Storms and Drought

Weather and writing. More generally, weather and creativity. They are inextricably linked together through metaphor.

Throwing out ideas is a Brainstorm.

Ideas come in a flood—or sometimes a torrent.

Ideas come out of nowhere like a bolt of lightning.

Weather seems a particularly apt analogy for creativity. They both seem out of our control—random even. While weather forecasting has given us more lead time to react to weather, we still have no actions to control the air and water around us. When ideas come we are similarly expected—and we’re generally happy—to simply weather the storm.

While there are tips and tricks to keep the creative stream flowing—write every day at the same time, use handwriting in a journal to warm up, etc—we have all been struck down by writers’ block from time to time.

There’s weather for that, too.

Ideas dry up.

A chronic lack of ideas is a drought—or somewhat less frequently, a depression.

If you’re stuck in a rut and can’t get out, you’re in the doldrums¹.

While not universal, the tendency to relate our creativity to natural phenomenon is certainly widespread—cutting across several languages, and not limited to the cultures that spread out from Europe.

This close metaphorical tie has an interesting side effect. With weather there is no shortage of terms for describing when weather goes wrong, yet there’s a dearth of terms for nice things like a pleasant, sunny day, with a short rain shower for good measure. Similarly, there are few elegant ways to describe the condition of having just the right balance between new ideas and the time to explore those ideas.

This is all scene setting for the situation I’ve found myself in. While I’m not swimming in free time, I do have some. But when I sit down to write, I find myself tilling the dry, crumbly ground for even the hint of an idea.

 


 

¹ Doldrums refers to those parts of the Atlantic and the Pacific Oceans affected by a low-pressure area around the equator where the prevailing winds are calm. The doldrums are noted for calm periods when the winds disappear altogether, trapping sail-powered boats for periods of days or weeks (paraphrased from Wikipedia).

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Nurture vs. Nature

url-18Where do your ideas come from? Do they spring into your head not-quite-fully formed (Nature), or are they the process of laborious trial, error, sweat and tears (Nurture)?

Are you the type to go to a coffee shop with a notebook and pen to brainstorm ideas for a new story? Can you look back over these old notebooks and see the idea develop over time–from crossed out, embarrassing fist lines and awkwardly incomplete characters until you can finally see the semblance of a summary paragraph?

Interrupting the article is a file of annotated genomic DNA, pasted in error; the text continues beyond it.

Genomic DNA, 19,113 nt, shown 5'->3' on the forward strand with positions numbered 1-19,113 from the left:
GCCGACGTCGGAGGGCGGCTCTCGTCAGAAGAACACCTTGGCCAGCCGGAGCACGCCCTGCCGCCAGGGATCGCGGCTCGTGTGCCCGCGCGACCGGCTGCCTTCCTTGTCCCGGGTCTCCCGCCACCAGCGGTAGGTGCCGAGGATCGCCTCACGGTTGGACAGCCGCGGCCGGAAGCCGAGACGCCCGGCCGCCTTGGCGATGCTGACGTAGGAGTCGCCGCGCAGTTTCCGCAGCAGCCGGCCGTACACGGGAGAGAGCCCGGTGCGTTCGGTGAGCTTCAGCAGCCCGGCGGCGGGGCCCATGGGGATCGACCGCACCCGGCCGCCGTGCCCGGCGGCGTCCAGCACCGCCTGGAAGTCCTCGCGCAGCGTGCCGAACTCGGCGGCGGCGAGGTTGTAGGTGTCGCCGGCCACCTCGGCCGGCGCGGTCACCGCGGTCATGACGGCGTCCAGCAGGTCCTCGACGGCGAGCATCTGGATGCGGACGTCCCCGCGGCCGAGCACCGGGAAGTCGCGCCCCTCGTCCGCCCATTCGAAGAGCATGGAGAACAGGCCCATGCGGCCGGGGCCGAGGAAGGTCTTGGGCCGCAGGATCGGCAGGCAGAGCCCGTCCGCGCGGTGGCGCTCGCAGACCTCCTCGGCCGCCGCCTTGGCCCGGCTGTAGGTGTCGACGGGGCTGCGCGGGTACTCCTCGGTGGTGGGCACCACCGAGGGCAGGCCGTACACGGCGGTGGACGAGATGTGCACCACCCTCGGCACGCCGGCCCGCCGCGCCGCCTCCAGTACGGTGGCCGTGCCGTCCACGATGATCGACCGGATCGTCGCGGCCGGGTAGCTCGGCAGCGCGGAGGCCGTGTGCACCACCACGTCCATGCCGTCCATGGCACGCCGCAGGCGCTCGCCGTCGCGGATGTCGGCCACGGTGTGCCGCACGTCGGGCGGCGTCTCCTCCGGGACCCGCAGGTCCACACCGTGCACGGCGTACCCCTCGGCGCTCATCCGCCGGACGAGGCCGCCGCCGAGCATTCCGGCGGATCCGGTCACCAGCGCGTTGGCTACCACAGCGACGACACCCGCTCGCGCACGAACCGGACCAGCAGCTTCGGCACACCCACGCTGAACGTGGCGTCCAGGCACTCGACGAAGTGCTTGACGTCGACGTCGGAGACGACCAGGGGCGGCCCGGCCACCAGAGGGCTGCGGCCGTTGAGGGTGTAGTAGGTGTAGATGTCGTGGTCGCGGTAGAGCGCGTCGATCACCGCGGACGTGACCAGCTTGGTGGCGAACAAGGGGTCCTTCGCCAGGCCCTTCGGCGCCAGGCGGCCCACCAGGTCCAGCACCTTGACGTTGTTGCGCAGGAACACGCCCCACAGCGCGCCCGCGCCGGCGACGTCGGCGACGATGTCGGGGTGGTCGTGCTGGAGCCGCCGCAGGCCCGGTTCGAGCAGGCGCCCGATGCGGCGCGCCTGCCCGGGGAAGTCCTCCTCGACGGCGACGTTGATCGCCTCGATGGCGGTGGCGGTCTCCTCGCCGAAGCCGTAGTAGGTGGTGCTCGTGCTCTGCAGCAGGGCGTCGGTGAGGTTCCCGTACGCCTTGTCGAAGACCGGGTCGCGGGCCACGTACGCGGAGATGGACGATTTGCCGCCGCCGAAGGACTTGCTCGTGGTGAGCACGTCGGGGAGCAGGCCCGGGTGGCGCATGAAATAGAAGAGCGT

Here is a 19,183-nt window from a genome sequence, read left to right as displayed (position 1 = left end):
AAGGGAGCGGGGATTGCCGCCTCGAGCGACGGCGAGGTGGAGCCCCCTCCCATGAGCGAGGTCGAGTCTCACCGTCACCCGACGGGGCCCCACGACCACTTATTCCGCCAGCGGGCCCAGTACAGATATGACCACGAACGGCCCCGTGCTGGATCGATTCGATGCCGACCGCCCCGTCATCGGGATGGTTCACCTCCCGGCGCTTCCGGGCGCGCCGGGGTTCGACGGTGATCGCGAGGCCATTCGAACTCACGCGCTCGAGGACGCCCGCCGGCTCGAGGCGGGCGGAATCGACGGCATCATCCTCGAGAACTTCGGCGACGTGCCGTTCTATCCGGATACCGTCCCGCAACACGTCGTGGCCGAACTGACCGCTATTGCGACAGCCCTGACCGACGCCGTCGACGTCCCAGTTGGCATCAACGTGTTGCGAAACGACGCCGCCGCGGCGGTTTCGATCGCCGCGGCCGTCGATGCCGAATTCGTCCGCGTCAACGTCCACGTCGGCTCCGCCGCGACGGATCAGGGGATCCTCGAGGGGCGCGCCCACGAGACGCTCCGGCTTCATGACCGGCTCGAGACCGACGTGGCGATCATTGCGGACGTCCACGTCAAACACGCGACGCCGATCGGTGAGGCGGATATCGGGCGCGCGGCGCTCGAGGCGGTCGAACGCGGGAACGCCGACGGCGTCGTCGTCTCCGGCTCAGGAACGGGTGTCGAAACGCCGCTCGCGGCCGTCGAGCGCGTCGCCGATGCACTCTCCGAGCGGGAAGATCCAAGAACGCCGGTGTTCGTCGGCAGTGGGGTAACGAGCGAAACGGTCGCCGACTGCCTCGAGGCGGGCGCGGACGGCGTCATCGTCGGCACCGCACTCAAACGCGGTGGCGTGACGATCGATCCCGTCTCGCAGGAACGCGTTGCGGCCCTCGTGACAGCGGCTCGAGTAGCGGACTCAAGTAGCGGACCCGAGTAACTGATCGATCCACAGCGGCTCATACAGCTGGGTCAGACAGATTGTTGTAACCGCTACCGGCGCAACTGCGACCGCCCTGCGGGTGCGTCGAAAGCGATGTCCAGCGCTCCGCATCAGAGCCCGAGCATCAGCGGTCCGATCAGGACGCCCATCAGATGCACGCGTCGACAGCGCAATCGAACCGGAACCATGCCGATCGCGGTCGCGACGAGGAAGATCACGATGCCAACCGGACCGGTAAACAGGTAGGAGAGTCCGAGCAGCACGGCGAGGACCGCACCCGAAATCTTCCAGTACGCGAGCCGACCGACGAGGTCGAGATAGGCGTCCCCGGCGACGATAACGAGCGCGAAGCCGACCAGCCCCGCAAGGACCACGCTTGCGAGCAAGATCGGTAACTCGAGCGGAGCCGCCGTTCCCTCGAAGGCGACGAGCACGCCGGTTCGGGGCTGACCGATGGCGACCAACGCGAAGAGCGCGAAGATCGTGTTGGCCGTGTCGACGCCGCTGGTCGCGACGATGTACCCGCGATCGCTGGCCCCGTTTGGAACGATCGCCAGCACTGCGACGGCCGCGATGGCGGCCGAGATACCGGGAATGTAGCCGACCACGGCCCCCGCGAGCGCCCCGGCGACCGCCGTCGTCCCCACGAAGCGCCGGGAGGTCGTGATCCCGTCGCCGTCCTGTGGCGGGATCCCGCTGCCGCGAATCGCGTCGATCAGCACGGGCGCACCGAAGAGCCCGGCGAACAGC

Or are you the type–like me–who finds themselves jumping out of the shower (or pulling over the car…or at a friend’s house asking for scrap paper) to write something down before the fleeting thought vanishes again?

Before you answer, we both must acknowledge that most of us are probably some mix of the two extremes. However, for most of us, one of these processes is dominant over the other. For me, a programmer with a touch of OCD, working out an idea on paper can often devolve into a messy organic flowchart where I try to list all the possible branches and outcomes of an idea. I have much better results thinking about the subject matter or a character, and letting my subconscious mind work on whatever it wants to work on within the subject.

Sometimes this results in an interesting character–which I’ll sketch out on paper, so I don’t lose her voice–then it’s back to casually mulling over the plot, or setting, or something else about the story. Sometimes, the other parts of the story come first. Over the years this has let me base my stories on plot, characters, settings, themes, and once I even based a story on an idea for the structure of a story.

It’s not hard to find a bevy of articles espousing–or attacking–either of these methods. Just a couple days ago I read an article saying that those ideas which come to you in the shower, or while you are drifting off to sleep, aren’t actually worth writing down, because they’re just not good enough.

To most, if not all, of these opinions I say, “BAH!” What they nearly all fail to acknowledge is that everyone comes to their own ideas by a different process.

Those ideas that come to me while my mind is idling in the shower are good ideas. I know this because I’ve written them down. They are not, though, fully-formed, fleshed-out ideas. But I recognize them for what they are–part of the puzzle that will fit together to become my story.

One of the most important things you can do as a writer is to understand where your own ideas come from, and learn how to capture them on paper.

What about you? Where do your ideas come from?